IN 1964, the Up television series began following the lives of 14 British children, updating viewers every seven years on their fortunes.
Last month, the Ministry Division began recruiting participants for its own longitudinal study. More than 1000 priests have been contacted, with a view to discovering “what enables ministers to flourish in ministry”.
Over the course of the next ten years, the Living Ministry study will look at the experiences of four cohorts: people ordained deacon in 2006, 2011, or 2015, and those who started training in 2016. Across all four cohorts, up to about 1600 people are eligible; already hundreds have taken up the offer. Every two years, participants will be asked to complete an online survey, while qualitative research will include group discussions and interviews. The study will build on the learning from the Experiences of Ministry study, due to wind up this year.
”It’s for the Church to understand better how it can support the flourishing of the ordained person and their ministry,” the research officer leading the project, Dr Liz Graveling, said this week. “It’s about valuing clergy by listening to them and those around them as well, and taking seriously the complexities of ministry, so that people who are making decisions and policy really understand the nuances.”
Questions will explore how flourishing relates to ministerial education and continuing ministerial development. They will look at each subject’s flourishing as a person and in ministry and the relationship between the two. This will take into account factors including physical, mental, and spiritual health; relationships; material resources; and vocation (”Am I where God has called me to be?”).
The first report will be submitted to the Ministry Council in May.
Long-hours ministry. The last survey, conducted in 2015, found that the average incumbent worked a 50-hour week. The largest percentage of this time was spent on administration and organisation (8.5 hours).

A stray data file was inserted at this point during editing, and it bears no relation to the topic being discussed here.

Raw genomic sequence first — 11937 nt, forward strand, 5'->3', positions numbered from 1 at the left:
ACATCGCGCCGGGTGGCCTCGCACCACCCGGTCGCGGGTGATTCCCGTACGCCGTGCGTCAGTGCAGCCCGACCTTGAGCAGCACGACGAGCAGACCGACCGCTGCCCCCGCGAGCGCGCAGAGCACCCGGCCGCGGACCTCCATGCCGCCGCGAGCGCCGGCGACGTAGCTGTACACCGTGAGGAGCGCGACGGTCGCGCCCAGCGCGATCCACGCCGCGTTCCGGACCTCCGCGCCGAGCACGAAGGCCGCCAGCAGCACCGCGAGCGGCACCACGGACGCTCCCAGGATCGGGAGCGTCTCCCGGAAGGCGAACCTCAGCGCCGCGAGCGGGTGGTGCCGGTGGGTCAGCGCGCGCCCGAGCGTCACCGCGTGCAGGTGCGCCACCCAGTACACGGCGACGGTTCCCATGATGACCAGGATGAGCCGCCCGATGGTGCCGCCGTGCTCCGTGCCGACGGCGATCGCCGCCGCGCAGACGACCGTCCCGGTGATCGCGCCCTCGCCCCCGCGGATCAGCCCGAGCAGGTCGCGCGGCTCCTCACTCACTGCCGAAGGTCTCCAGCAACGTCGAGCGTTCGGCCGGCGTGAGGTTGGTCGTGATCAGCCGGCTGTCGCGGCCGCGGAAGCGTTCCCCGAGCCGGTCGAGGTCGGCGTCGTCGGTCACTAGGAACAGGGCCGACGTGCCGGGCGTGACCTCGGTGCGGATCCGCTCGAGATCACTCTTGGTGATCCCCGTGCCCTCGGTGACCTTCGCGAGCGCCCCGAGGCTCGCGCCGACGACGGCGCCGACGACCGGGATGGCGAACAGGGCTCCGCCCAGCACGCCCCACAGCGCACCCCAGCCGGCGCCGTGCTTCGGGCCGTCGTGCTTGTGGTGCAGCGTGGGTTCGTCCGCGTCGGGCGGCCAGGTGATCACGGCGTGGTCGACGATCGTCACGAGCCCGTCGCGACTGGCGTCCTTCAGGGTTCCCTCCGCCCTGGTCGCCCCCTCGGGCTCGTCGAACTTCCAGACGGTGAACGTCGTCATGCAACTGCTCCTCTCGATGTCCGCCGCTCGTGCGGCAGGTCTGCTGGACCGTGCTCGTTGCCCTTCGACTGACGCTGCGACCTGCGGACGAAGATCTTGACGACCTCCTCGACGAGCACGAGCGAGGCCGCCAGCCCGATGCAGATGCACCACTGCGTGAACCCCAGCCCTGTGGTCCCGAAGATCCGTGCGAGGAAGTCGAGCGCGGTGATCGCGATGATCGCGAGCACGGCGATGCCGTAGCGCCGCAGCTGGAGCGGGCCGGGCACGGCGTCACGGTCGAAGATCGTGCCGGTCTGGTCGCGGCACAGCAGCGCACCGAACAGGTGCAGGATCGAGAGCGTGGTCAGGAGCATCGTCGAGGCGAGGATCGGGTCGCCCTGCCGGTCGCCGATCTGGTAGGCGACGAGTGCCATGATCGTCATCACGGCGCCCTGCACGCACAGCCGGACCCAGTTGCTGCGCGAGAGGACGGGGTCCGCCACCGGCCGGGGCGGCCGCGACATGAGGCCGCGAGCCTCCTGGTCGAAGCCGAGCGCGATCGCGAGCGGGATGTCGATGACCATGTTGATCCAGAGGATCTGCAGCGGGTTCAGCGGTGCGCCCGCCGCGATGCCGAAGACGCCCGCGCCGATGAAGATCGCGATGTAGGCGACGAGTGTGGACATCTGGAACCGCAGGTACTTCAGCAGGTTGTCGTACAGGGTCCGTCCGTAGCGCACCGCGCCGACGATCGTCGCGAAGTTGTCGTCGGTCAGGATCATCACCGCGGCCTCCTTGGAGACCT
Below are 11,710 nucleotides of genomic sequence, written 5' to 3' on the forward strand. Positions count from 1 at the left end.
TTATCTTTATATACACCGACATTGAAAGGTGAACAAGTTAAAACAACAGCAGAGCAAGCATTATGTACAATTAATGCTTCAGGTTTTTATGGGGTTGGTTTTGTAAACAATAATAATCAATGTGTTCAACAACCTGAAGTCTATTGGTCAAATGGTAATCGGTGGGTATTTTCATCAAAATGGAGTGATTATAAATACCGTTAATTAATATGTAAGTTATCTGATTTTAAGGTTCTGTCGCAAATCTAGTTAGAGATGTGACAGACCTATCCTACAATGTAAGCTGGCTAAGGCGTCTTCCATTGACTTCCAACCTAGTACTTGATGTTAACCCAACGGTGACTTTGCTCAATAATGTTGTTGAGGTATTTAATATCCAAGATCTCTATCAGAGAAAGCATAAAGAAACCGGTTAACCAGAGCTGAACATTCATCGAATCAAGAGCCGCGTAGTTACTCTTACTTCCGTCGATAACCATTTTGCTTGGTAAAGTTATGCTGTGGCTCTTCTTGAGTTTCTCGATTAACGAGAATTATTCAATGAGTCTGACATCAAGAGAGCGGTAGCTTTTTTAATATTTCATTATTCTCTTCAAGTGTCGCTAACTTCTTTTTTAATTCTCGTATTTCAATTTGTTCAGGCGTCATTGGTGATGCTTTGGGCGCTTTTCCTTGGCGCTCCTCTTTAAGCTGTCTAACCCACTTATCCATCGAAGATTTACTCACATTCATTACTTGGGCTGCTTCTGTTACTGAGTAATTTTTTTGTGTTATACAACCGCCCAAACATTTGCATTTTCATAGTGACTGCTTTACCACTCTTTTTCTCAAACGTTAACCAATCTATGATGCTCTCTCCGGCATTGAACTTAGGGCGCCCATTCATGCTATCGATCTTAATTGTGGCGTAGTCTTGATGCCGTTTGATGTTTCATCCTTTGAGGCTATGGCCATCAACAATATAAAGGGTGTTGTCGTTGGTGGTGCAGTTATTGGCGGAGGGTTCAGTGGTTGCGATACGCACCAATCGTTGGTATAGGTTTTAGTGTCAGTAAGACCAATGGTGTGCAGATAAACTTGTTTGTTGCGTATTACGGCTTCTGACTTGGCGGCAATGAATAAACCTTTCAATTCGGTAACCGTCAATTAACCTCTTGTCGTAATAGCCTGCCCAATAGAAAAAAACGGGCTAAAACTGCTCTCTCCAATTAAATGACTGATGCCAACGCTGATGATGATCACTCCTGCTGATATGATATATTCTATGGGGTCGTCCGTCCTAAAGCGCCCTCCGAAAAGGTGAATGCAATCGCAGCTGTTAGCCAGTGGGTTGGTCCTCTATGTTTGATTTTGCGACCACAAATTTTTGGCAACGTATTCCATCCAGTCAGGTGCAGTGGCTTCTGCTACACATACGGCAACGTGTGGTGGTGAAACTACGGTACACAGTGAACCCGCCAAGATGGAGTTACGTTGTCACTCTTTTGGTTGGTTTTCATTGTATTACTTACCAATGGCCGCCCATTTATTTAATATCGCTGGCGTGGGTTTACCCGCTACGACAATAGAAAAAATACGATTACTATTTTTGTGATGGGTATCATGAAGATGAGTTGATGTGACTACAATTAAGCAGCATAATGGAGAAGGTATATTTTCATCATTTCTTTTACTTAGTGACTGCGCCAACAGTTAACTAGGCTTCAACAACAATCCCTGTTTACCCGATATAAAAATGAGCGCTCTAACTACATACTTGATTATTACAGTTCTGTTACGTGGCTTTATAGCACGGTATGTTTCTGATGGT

This month, the head of ministry development at the Archbishops’ Council, Dr Tim Ling, sought to debunk the idea that long hours were related to growth.
”Spending a very large number of hours each week engaged in ministry does not seem to represent the best stewardship of time, as total weekly hours have never been found to be an important predictor of spiritual or numerical growth,” he wrote, in a blog. “Making innovative changes to how one enacts one’s role and potentially seeking more feedback and support is more likely to bear fruit in terms of growth and personal fulfilment than simply doing even more of the same.”
The Dean of King’s College, Cambridge, the Revd Dr Stephen Cherry, said this week that he was unsurprised by the survey findings. As director of ministry in the diocese of Durham he found that time was a “big issue” for priests, who felt that there wasn’t enough of it. It prompted him to write a book — Beyond Busyness.
”My big concern is that clergy feel overwhelmed — there are huge pressures and expectations upon them — and they respond to this in the same way that many other people in today’s world respond: by trying to do more in less time,” he said.
”This makes them look and feel and sound busy. There are two problems. When you are busy, people find it very difficult to imagine you will have time for them. Secondly, being busy is often a way in which people who feel a little bit inadequate make themselves feel more important. As someone has said, ‘busy’ is both a complaint and a boast.”
He described chronic busyness as “a kind of spiritual sickness” and a “capitulation to secularism”. It could not be resolved by time management or other recommended strategies, he said. The answer, “time wisdom” involved “a whole complex of practices and perspectives and developing self awareness that can help people inhabit time in way that is wise and calm and gracious.”
While agreeing that “unfair demands” were placed on clergy, he argued that it was incumbent on them to be “assertive” in response. “The Church has got a nasty habit at the moment of inadvertently modelling hyperactivity,” he said.
”Senior appointments are often announced in way that is too analogous to the way in which someone would announce senior appointments in a secular role. . . Too many people in representative ministry model a kind of frantic busyness. . . Clergy have to learn how to disappoint people and understand you are not going to please everyone.”